The data for each runner entered in the Auckland Marathon 2015 was obtained from https://www.aucklandmarathon.co.nz/. This data is owned by the organisers of the Auckland Marathon and can not be used for commercial purposes unless by prior written permission from the organisers.
For each runner, the following was recorded:
time in hours (this is blank if the runner did not compete in the race)
place (this is blank if the runner did not compete in the race)
distance in km (this is blank if the runner did not compete in the race)
mean pace km per hr (this is blank if the runner did not compete in the race)
NB: This data set contains information about the five different races which are part of the Auckland Marathon 2015. It may be necessary to focus on just one of these races for a meaningful investigation, for example if comparing running times for male and female runners (whether as part of a sample-to-population inference or as part of exploring the population data).
The data for each player in the Rugby World Cup 2015 was obtained from http://www.rugbyworldcup.com/. This data is owned by the Rugby World Cup Ltd (RWC) and can not be used for commercial purposes unless by prior written permission from the RWC.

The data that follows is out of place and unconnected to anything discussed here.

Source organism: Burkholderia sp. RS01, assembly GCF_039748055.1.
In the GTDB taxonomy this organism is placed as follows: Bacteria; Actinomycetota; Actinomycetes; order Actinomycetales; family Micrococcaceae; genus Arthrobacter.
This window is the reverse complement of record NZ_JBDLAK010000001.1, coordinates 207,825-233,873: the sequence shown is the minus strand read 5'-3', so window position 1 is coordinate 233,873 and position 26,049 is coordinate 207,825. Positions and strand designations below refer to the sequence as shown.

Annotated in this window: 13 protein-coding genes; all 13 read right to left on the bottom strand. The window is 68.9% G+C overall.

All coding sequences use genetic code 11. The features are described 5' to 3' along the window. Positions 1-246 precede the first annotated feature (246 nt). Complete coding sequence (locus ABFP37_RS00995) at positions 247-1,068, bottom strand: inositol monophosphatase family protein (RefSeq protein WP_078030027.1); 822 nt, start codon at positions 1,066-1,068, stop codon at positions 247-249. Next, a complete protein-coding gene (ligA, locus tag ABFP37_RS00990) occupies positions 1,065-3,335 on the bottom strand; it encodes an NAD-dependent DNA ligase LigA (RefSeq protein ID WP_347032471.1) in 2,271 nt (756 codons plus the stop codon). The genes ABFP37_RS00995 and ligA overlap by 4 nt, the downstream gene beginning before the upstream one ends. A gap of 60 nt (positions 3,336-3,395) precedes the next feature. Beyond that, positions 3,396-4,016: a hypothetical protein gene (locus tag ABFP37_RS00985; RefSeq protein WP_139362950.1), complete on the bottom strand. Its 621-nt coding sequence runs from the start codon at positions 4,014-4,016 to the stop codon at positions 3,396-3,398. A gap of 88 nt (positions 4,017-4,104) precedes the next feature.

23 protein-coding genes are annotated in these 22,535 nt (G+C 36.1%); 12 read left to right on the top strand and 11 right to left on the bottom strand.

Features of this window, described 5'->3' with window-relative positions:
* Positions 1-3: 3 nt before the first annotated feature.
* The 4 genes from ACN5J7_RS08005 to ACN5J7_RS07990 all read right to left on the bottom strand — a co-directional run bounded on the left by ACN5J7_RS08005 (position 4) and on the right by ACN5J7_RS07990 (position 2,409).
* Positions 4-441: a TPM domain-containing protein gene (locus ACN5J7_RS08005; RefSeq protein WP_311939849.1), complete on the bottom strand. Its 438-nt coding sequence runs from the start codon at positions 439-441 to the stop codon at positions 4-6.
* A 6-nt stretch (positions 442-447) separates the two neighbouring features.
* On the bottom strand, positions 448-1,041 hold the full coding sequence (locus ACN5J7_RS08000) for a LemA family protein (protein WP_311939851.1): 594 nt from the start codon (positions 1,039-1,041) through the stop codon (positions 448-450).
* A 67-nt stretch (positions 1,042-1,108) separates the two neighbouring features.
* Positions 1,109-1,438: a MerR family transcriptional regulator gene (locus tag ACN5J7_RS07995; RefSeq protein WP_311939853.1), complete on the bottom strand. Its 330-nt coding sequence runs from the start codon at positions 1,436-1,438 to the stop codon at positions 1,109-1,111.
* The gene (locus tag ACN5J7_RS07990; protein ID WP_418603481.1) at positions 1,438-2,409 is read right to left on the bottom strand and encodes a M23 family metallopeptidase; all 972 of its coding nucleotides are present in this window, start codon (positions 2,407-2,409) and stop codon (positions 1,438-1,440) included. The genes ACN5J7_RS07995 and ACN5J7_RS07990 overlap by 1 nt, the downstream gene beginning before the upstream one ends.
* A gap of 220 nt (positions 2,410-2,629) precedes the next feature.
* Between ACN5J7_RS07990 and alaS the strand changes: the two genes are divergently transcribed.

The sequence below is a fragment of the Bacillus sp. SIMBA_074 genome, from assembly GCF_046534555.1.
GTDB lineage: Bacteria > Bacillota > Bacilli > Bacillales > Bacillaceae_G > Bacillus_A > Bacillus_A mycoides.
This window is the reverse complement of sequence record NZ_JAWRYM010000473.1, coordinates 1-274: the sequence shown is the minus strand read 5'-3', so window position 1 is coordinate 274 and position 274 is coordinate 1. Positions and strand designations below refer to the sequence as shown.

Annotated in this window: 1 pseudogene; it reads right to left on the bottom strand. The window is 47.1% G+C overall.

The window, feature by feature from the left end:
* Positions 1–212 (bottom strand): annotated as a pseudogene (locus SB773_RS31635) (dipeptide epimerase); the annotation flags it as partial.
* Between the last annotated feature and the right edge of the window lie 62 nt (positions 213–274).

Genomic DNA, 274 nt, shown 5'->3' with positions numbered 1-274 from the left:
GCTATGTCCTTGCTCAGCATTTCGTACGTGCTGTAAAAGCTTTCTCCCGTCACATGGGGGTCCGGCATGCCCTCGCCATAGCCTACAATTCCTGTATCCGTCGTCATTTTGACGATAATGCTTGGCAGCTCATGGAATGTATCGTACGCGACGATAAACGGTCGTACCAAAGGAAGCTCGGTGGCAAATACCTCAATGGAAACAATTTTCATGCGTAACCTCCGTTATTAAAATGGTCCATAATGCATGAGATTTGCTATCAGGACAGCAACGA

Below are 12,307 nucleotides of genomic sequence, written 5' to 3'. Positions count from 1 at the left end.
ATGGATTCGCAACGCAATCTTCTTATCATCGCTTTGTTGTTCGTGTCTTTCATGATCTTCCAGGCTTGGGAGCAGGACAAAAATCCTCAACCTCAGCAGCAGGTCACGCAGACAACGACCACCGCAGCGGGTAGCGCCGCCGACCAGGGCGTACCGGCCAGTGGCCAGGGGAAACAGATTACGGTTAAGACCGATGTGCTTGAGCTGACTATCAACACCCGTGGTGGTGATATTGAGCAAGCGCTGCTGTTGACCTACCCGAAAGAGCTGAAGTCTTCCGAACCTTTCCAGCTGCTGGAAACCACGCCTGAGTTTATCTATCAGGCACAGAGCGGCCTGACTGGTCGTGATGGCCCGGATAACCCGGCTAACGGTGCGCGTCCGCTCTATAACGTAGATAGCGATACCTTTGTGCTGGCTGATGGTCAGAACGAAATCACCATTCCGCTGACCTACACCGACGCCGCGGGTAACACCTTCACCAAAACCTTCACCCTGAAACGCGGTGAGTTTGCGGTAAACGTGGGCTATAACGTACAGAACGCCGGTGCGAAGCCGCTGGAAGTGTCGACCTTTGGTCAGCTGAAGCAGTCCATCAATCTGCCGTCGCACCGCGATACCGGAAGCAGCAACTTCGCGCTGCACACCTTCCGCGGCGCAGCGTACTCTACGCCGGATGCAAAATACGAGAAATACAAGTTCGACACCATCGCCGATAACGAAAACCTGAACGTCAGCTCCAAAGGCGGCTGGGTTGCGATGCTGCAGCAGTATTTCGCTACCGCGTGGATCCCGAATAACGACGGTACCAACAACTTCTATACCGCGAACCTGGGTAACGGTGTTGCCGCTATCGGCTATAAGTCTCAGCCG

NB: This data set should be used with care for sample-to-population inferenceinvolving comparison, as both categorical variables (team and position) involve a large number of outcomes (16 teams and 11 positions). This means it is not likely that a random sample of 80 players from the population of Rugby World Cup 2015 players, for example, will contain sufficient numbers of players in any two groups for comparison e.g. England vs New Zealand OR forwards vs backs. If you use all the data for NZ and all the data for England to compare the age of players, for example, you will have used all of the data for this population and so there is no need to “make a call” about what is going on “back in the population” 🙂
My advice would be to use this data set for either single variable sampling investigations OR exploratory data analysis for the entire population. There is also something interesting in using the time variable (debut) to explore other variables 🙂